A former station master’s house on the Bittern Line in Norfolk has been rebuilt using a range of eco measures to make it both economical and environmentally friendly.
Bought by retired surveyor Chris Dady and his wife Sally, the Salhouse station master’s house was very dilapidated and they opted to demolish and rebuild rather than restore. They pledged to make it a very sustainable project by reusing as many materials from the original building as possible together with a careful selection of eco friendly building products. Chris acted as project manager and he and Sally did a lot of the work themselves, using local tradespeople as necessary. Chris’s specification included high levels of sheep’s wool insulation, photovoltaic panels, an air source heat pump and rainwater flush loos. The structure is oak framed with structural insulated panel walls, oak windows and doors.
All interior walls as well as the pine skirtings and architraves have been painted with Earthborn Claypaint. Chris discovered Claypaint through research at shows and property visits organised by the Campaign to Protect Rural England’s Green Buildings scheme.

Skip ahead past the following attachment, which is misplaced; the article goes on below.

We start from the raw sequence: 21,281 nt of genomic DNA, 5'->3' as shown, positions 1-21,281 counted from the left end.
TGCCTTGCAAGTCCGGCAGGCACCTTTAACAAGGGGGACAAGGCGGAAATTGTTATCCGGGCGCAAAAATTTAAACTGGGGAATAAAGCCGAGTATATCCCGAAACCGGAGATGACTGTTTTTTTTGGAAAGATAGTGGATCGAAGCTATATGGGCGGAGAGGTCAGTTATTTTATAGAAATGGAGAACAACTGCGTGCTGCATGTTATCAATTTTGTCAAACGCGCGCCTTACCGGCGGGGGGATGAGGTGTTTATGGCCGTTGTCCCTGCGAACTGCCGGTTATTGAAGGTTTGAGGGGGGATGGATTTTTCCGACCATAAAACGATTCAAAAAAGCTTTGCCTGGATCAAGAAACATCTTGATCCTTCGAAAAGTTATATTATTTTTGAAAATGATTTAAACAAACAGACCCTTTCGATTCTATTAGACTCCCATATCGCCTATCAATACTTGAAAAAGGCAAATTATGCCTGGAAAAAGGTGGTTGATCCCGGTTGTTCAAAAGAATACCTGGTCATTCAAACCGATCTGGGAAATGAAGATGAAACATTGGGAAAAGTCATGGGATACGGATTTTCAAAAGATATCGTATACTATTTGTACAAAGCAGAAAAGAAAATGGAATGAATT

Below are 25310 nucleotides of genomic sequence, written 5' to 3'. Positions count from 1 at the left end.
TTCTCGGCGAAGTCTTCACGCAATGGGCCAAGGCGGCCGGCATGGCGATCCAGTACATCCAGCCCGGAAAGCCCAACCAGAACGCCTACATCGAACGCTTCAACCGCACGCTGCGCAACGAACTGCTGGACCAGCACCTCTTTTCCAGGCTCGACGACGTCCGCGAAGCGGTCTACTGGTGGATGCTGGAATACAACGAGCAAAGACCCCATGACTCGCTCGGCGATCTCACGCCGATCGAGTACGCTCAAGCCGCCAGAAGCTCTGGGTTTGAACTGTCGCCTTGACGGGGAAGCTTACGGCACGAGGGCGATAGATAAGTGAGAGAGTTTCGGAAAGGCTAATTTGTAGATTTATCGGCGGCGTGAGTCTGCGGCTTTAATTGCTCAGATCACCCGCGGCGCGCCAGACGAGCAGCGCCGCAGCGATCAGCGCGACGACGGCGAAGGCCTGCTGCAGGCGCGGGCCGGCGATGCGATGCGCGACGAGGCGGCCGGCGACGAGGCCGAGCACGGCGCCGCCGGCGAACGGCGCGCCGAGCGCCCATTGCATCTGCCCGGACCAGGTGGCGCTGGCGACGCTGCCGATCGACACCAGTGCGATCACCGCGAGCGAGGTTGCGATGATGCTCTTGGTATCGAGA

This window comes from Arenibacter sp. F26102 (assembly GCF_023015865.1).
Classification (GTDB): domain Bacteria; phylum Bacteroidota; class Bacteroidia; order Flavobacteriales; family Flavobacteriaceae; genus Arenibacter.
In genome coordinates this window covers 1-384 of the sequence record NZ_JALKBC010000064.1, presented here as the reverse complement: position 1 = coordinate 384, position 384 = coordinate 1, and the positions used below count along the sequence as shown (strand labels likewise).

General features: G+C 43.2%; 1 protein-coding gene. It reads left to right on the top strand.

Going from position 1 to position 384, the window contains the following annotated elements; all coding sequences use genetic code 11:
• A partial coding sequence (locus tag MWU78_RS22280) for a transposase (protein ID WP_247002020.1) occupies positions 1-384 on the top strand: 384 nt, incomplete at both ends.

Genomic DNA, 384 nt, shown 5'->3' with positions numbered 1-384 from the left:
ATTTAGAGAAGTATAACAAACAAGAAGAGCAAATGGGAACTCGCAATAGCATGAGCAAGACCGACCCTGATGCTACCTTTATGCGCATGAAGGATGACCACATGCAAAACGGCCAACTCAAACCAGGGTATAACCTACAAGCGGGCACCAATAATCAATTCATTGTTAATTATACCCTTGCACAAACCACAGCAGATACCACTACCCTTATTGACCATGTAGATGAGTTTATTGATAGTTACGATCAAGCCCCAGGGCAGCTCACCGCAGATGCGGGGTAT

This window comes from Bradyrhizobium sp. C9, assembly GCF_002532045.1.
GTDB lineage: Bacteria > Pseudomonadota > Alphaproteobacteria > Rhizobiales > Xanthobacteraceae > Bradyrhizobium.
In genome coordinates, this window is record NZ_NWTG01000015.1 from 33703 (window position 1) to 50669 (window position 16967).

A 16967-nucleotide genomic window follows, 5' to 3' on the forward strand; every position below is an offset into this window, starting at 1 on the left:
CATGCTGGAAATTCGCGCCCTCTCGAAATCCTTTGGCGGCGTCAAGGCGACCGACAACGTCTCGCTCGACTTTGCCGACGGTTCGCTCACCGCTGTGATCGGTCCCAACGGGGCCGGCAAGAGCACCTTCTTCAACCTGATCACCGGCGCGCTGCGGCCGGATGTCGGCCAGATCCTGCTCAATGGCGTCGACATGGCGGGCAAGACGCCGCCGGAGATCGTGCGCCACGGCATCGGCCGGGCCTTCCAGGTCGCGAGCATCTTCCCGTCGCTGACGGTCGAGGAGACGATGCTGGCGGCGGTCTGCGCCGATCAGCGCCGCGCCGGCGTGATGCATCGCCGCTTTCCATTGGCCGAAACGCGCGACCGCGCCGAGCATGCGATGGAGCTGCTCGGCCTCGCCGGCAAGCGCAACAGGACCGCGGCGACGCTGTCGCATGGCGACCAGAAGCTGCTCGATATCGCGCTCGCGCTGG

Chris said: “Following our experience with Claypaint I cannot imagine ever using another paint. It is a beautiful, thick paint that is easy to apply, has great colours and gives unbelievable coverage. Being water based, it is easy to rinse out brushes and rollers after use. There is no smell from it either, which makes it more pleasant to use than standard paints. As a customer paying retail prices, bearing in mind the coverage, I think the cost was comparable to brand emulsions. The paint has stood up really well to knocks and still looks good after three years.”